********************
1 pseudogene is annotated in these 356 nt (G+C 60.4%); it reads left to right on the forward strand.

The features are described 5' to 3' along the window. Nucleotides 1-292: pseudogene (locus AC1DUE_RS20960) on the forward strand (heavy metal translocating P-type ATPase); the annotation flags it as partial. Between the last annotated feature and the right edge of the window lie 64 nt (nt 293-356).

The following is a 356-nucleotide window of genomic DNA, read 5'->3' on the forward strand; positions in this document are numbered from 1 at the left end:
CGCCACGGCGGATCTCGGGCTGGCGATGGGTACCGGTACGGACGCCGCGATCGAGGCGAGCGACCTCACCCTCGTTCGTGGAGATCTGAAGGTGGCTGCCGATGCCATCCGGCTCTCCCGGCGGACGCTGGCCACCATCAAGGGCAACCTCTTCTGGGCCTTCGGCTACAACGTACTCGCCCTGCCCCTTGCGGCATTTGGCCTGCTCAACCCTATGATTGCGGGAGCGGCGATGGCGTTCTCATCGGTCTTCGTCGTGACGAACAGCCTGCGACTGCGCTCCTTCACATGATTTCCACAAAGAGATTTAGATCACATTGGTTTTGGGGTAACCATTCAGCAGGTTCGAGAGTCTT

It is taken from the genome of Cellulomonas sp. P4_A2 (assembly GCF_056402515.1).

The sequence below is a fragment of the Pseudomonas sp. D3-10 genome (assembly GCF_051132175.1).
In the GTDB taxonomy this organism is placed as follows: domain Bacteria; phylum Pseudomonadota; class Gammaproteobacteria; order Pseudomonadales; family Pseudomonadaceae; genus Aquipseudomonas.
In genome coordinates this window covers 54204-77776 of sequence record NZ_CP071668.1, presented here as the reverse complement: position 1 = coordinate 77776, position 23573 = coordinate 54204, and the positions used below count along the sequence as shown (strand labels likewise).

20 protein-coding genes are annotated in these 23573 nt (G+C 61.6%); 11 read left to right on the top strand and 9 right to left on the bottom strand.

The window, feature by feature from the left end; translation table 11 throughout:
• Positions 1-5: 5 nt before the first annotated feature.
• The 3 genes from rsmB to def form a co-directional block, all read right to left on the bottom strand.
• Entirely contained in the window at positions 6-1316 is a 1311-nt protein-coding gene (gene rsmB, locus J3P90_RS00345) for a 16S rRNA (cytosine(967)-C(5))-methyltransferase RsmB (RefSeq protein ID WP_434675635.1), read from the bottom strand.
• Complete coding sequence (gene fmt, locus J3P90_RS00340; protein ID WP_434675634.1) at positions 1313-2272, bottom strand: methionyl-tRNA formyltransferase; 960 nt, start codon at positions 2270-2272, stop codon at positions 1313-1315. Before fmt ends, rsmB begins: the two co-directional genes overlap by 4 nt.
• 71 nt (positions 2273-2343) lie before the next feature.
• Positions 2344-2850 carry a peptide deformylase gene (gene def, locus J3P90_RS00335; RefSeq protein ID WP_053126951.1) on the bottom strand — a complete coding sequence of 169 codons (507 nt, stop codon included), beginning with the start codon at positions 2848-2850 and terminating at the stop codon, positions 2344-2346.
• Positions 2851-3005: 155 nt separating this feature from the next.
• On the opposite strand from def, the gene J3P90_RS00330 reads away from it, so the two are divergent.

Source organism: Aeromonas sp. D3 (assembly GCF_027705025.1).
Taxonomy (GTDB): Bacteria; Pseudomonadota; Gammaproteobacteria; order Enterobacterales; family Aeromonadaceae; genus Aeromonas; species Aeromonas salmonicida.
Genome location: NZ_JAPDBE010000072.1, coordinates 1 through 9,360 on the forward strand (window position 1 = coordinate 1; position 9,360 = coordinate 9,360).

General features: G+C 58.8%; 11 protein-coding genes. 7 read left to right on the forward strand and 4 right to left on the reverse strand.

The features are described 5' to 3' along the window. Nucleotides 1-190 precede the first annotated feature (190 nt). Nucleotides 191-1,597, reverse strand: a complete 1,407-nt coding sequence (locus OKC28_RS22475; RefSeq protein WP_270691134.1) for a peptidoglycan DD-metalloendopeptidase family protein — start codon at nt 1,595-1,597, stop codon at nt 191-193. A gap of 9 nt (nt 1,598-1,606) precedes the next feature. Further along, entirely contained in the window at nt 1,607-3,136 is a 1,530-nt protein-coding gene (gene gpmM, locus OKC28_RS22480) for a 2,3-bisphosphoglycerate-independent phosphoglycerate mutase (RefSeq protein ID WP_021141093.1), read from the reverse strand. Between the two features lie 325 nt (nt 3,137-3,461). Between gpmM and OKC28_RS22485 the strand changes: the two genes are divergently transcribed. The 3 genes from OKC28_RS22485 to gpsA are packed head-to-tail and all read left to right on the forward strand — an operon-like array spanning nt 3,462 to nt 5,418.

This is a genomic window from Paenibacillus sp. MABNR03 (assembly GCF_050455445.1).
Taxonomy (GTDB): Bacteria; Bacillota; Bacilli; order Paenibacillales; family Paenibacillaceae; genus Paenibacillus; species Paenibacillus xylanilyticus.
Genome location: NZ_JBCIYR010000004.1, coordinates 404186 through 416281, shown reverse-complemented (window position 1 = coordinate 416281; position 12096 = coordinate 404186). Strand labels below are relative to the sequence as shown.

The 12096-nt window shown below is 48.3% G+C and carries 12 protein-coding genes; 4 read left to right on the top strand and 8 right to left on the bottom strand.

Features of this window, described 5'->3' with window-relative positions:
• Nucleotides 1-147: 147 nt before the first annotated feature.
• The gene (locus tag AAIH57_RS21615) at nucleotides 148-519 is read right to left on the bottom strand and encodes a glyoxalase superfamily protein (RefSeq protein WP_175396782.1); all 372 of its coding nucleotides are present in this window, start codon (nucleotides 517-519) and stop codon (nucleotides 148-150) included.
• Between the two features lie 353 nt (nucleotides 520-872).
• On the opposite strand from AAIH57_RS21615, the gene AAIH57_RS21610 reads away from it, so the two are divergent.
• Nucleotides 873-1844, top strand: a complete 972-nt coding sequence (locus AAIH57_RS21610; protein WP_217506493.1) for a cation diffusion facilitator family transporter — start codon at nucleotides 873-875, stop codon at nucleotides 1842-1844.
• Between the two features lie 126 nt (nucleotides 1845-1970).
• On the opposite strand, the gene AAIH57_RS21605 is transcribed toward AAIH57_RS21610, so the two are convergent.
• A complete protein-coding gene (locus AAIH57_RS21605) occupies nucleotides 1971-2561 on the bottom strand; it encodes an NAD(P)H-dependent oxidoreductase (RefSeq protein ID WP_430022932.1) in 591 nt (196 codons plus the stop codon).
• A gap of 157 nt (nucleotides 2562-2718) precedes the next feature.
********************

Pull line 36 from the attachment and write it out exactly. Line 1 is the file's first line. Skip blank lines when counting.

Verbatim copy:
• A complete protein-coding gene (locus AAIH57_RS21605) occupies nucleotides 1971-2561 on the bottom strand; it encodes an NAD(P)H-dependent oxidoreductase (RefSeq protein ID WP_430022932.1) in 591 nt (196 codons plus the stop codon).